The authorship of the Nei Ching Su Wen is attributed to Huang Ti, the Yellow Emperor, but there is some doubt as to whether Huang Ti actually existed and a great deal more doubt about the claim that he wrote the Nei Ching Su Wen. Genealogies of the Chinese dynasties list him as the third of first five rulers of China, and ascribe the dates 2697-2579 B.C to him. Ssu-Ma Ch'ien, an historian of the second century BC begins the Historical Records with an account of Huang Ti and defines him as the founder of the Chinese civilization, and the first ruler of the Empire. He is one of three legendary Emperors who founded the art of healing; the others are Shen Nung and Hsi.
It is probable that the Nei Ching Su Wen was written by a variety of people and was updated by several important Chinese physicians. Some authorities date the Nei Ching Su Wen from 1000 BC whilst others, probably more correctly, date this text to the Warring States period (475-221 BC). The Ling Shu was almost certainly added during the Warring States period, and the twenty-four chapters that comprise the Nei Ching Su Wen were probably revised and re-written at this time.
The Development of Chinese Philosophy
The Warring States period is a particularly interesting time in Chinese history and has exerted a great deal of influence on Chinese thought. Two main philosophical ideologies became part of the mainstream of Chinese thought at this time, Taoism and Confucianism.
Confucianism defined the social status of prince and pauper within Chinese society and elected the Emperor a god. It result in a basically feudal and totalitarian system of government that still exists today, in an adapted form. Confucianism impinged on medicine in that it was opposed to the development of anatomy and surgery, one of its main tenets being that the whole body was sacred and should remain complete throughout life and also in death. The Confucians believed that it was important to present oneself to 'the ancestors' whole, and there-fore one of the most feared methods of execution in ancient China was decapitation. Acupuncture and related methods were the logical answer to this constraint, as they were able to cure internal disease with external means.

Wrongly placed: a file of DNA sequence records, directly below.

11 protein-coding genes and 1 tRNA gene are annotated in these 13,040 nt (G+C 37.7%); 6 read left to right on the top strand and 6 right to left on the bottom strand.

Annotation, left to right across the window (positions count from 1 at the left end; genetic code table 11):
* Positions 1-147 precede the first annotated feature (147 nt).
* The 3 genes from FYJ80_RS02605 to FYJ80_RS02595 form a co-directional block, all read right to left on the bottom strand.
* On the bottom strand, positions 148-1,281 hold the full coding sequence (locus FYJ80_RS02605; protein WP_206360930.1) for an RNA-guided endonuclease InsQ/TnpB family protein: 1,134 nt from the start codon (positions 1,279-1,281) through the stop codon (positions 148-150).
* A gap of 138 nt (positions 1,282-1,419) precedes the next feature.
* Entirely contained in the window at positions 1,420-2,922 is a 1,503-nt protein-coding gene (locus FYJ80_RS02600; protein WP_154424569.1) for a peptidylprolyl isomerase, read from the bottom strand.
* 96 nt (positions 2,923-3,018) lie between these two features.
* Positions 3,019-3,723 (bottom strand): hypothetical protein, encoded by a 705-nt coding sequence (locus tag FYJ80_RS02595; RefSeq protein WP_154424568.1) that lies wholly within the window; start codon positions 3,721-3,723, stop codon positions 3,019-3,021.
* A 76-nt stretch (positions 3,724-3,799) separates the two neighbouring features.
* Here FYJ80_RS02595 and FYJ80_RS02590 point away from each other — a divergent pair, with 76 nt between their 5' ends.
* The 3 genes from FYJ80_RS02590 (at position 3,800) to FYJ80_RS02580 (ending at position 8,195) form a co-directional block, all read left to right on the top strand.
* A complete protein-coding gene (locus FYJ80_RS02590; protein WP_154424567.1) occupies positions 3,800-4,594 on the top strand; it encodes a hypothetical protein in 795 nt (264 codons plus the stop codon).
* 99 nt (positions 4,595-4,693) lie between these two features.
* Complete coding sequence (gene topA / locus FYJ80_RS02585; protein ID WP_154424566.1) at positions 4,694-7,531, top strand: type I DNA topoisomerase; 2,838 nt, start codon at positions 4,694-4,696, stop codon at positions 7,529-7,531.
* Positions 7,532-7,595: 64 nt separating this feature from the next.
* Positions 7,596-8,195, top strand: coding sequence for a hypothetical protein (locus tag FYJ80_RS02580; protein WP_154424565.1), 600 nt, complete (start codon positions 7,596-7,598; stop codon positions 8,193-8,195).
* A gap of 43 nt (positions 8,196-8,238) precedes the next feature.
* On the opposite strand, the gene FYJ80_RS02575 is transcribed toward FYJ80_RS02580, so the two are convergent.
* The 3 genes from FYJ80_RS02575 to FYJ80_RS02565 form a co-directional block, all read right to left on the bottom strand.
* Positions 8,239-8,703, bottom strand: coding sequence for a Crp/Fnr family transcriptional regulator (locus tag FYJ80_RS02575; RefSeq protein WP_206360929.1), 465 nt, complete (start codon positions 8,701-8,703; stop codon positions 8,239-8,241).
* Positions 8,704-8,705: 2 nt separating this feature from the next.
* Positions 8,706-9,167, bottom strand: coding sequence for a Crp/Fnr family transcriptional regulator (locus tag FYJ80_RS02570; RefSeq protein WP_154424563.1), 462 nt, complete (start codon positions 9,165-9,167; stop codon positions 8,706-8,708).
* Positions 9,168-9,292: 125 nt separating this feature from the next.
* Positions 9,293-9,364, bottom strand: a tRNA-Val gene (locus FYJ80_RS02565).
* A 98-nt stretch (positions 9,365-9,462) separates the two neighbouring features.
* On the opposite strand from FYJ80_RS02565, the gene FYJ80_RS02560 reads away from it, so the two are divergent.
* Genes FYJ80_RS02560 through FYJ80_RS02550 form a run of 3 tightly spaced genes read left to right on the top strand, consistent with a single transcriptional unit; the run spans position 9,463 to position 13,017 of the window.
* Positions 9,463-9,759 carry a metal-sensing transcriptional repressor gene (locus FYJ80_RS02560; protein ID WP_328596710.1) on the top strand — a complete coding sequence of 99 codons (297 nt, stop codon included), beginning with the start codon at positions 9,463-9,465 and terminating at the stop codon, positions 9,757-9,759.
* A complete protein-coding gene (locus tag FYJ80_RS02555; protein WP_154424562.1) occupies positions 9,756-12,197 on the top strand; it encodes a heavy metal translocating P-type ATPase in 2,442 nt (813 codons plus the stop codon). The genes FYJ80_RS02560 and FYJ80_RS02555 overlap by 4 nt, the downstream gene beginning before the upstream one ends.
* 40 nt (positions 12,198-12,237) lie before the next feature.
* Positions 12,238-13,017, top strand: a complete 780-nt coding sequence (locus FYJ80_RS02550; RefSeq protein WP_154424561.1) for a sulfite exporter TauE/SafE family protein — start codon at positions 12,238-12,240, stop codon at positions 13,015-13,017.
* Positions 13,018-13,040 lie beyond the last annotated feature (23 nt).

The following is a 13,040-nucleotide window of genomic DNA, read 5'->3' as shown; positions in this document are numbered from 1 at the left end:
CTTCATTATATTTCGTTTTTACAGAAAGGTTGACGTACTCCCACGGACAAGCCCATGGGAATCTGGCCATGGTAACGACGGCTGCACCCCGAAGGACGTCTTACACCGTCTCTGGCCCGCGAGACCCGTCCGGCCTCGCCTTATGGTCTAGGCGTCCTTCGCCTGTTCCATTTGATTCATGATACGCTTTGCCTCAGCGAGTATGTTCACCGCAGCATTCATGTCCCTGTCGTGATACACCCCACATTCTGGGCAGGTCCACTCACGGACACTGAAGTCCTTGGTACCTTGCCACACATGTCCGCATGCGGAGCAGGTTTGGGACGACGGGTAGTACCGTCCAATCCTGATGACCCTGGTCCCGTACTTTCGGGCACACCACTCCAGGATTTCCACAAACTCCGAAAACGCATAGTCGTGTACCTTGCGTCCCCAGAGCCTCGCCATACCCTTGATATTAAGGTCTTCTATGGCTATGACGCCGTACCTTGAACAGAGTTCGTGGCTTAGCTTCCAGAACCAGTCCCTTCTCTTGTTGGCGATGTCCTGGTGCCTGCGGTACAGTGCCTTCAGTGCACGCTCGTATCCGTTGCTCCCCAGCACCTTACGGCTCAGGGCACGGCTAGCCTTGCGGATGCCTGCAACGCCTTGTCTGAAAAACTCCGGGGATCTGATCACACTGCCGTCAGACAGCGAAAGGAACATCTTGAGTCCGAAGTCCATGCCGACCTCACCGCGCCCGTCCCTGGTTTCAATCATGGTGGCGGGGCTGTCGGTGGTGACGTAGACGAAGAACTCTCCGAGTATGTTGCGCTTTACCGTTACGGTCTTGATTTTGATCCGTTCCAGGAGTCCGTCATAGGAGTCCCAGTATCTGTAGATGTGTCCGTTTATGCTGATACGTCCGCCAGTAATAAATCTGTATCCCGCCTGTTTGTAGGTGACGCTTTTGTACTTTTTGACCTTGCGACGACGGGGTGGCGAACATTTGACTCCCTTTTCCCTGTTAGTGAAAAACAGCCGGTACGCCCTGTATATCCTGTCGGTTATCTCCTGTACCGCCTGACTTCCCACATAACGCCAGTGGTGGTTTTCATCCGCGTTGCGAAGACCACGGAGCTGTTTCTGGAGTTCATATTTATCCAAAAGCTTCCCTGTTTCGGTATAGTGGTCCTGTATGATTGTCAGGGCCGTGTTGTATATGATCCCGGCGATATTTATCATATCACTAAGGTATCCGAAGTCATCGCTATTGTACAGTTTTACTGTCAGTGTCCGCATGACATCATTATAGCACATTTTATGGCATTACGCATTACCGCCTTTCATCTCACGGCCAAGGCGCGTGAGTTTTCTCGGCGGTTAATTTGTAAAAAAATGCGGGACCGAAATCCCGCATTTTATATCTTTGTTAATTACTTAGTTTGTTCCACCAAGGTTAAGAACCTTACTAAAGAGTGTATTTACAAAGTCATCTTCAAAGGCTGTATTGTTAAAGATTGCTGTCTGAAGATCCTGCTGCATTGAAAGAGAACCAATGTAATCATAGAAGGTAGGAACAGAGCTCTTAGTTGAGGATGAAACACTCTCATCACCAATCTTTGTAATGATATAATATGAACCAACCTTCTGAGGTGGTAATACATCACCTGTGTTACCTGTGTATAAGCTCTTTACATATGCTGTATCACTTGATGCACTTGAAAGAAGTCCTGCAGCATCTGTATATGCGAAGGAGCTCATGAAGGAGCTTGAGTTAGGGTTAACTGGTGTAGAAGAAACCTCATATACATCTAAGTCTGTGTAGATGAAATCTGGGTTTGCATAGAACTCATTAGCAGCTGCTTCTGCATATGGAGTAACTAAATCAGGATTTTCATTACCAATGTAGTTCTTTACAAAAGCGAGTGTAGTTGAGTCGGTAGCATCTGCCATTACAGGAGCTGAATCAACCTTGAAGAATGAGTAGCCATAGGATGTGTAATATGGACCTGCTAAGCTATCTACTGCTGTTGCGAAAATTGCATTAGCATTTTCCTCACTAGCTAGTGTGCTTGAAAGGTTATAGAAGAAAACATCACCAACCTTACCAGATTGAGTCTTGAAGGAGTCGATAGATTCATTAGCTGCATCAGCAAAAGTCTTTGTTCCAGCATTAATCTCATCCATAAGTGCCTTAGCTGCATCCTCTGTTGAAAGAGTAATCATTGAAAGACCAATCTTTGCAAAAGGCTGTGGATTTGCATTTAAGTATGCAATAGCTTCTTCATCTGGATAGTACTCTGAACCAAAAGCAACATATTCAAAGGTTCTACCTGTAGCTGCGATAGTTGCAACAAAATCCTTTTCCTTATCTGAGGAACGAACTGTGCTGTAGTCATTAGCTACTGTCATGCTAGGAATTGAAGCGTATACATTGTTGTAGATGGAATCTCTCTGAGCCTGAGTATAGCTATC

The Tao literally means the 'way' and the philosophy of Taoism is a method of maintaining harmony between man and his world, and between this world and beyond. The Tao, or the 'way', has been linked to a separate creed called Taoism but its basic naturalistic philosophies permeate all Chinese thought and religion, including Buddhism. Yin and Yang are very much part of the Tao, as the Book of Changes states, 'one Yin, one Yang, being called the Tao'. The religion of Taoism became formalized during the Warring States period and a book of poems entitled the Tao attributed to Lao Tsu (c. 500 BC ), describes many of the basic concepts within this philosophy.
The Taoist concept of health is to attempt to attain perfect harmony between the opposing forces of the natural world, between Yin and Yang, the belief being that the only way to be healthy is to adjust to the natural forces within the world and become part of their rhythm. It is further realized that the natural forces are completely dependent on each other; earth is dependent on rain and rain is dependent on heaven, which in turn cannot exist without the earth. In the same way Yin cannot exist without Yang, and yet the two are opposites. The concept of a unified, but at the same time polar force, governing natural events, is central to much of Chinese thought.
At first glance these concepts seem to be an irrelevant side-line to the development of a system of medicine, but acupuncture, and its development can only really be understood if the reader grasps the traditional Chinese approach to health and disease In essence, the ideal of health is perfect harmony between the forces of Yin and Yang; this represents the correct 'way' or Tao. Disharmony brings disease and death. Taoism is a passive philosophy, exalting the art of detailed and accurate observations. This was also an essential part of the development of Chinese medical thought and allowed detailed observations on organ structure and function to be made, as discussed in the first chapter.
As acupuncture developed, the Bian stones were discarded and needles of stone and pottery were used. These simple, primitive needles are still used in some of the rural areas of China. Eventually metal needles began to appear and these took the form of the classical 'nine needles'. The 'nine needles' comprised the arrowhead needle for superficial pricking, the round needle for massaging, the blunt needle for knocking or pressing, the three edged needle for puncturing a vein, the sword-like needle for draining abscesses, the sharp round needle for rapid pricking, the filliform needle, the long needle for thick muscles and the large needle for puncturing painful joints.
The main needle now used for acupuncture is the filliform as most of the others have been replaced by more sophisticated surgical instruments, for instance, the sword-like needle has been replaced by the scalpel.
The 'nine needles' were initially made of either bronze, or gold and silver, and seem to have been first used about 2,000 years ago. The tomb of the Prince of Chungshan, dating from the second century BC, was excavated in 1968 and contained a set of nine needles, four being of gold and five of silver. Some acupuncturists use gold and silver needles but the majority only stainless steel filliform needles.
A discussion of the history of acupuncture is incomplete without mentioning moxibustion. Moxibustion is the burning on the skin of the herb moxa. The Chinese character 'Chiu' is used to describe the art of moxibustion, and literally means 'to scar with a burning object'. Moxibustion does not now involve scarring, but moxa is still used to provide local heat over acupuncture points. It is made from the dried leaves of Artemisia vulgaris and the Chinese believe that the older the moxa, the better its therapeutic properties.